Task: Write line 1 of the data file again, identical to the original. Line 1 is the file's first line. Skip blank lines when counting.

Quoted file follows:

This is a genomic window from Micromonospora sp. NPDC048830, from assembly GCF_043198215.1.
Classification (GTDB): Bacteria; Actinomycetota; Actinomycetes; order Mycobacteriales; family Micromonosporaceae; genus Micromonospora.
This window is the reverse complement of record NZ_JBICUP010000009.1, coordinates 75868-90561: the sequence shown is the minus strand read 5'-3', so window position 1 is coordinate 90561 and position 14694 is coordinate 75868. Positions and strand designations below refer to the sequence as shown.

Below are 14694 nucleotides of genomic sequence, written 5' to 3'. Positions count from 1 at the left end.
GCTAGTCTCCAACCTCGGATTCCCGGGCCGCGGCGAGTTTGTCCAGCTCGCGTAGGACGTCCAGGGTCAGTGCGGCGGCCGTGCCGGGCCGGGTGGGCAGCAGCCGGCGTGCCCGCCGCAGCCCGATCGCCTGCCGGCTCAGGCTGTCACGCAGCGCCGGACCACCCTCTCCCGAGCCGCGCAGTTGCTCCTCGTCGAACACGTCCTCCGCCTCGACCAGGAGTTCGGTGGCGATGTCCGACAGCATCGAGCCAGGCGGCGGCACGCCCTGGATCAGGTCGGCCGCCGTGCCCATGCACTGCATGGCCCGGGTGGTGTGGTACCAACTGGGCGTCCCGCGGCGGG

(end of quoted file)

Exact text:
This is a genomic window from Micromonospora sp. NPDC048830, from assembly GCF_043198215.1.